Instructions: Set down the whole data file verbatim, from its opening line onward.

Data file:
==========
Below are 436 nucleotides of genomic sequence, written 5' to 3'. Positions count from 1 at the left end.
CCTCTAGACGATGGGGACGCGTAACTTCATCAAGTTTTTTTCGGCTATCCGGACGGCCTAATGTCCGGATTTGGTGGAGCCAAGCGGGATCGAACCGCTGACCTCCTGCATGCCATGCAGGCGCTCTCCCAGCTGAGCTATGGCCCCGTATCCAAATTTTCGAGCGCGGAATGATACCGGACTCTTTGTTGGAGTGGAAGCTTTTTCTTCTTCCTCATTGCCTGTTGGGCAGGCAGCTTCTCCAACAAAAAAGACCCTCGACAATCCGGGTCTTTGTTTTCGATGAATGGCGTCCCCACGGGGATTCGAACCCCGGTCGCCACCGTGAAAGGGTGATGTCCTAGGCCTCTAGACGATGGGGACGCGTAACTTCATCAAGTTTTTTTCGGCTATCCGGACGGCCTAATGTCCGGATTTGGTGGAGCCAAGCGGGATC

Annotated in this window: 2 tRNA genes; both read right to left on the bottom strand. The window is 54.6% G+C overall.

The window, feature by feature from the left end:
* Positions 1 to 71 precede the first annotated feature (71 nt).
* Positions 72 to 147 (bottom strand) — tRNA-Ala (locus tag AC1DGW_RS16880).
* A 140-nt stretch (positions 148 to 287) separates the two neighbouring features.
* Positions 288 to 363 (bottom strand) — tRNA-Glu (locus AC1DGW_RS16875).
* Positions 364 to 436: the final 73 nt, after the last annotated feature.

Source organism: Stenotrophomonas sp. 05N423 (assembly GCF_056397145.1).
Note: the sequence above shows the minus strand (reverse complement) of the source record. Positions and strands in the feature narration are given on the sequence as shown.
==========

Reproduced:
Below are 436 nucleotides of genomic sequence, written 5' to 3'. Positions count from 1 at the left end.
CCTCTAGACGATGGGGACGCGTAACTTCATCAAGTTTTTTTCGGCTATCCGGACGGCCTAATGTCCGGATTTGGTGGAGCCAAGCGGGATCGAACCGCTGACCTCCTGCATGCCATGCAGGCGCTCTCCCAGCTGAGCTATGGCCCCGTATCCAAATTTTCGAGCGCGGAATGATACCGGACTCTTTGTTGGAGTGGAAGCTTTTTCTTCTTCCTCATTGCCTGTTGGGCAGGCAGCTTCTCCAACAAAAAAGACCCTCGACAATCCGGGTCTTTGTTTTCGATGAATGGCGTCCCCACGGGGATTCGAACCCCGGTCGCCACCGTGAAAGGGTGATGTCCTAGGCCTCTAGACGATGGGGACGCGTAACTTCATCAAGTTTTTTTCGGCTATCCGGACGGCCTAATGTCCGGATTTGGTGGAGCCAAGCGGGATC

Annotated in this window: 2 tRNA genes; both read right to left on the bottom strand. The window is 54.6% G+C overall.

The window, feature by feature from the left end:
* Positions 1 to 71 precede the first annotated feature (71 nt).
* Positions 72 to 147 (bottom strand) — tRNA-Ala (locus tag AC1DGW_RS16880).
* A 140-nt stretch (positions 148 to 287) separates the two neighbouring features.
* Positions 288 to 363 (bottom strand) — tRNA-Glu (locus AC1DGW_RS16875).
* Positions 364 to 436: the final 73 nt, after the last annotated feature.

Source organism: Stenotrophomonas sp. 05N423 (assembly GCF_056397145.1).
Note: the sequence above shows the minus strand (reverse complement) of the source record. Positions and strands in the feature narration are given on the sequence as shown.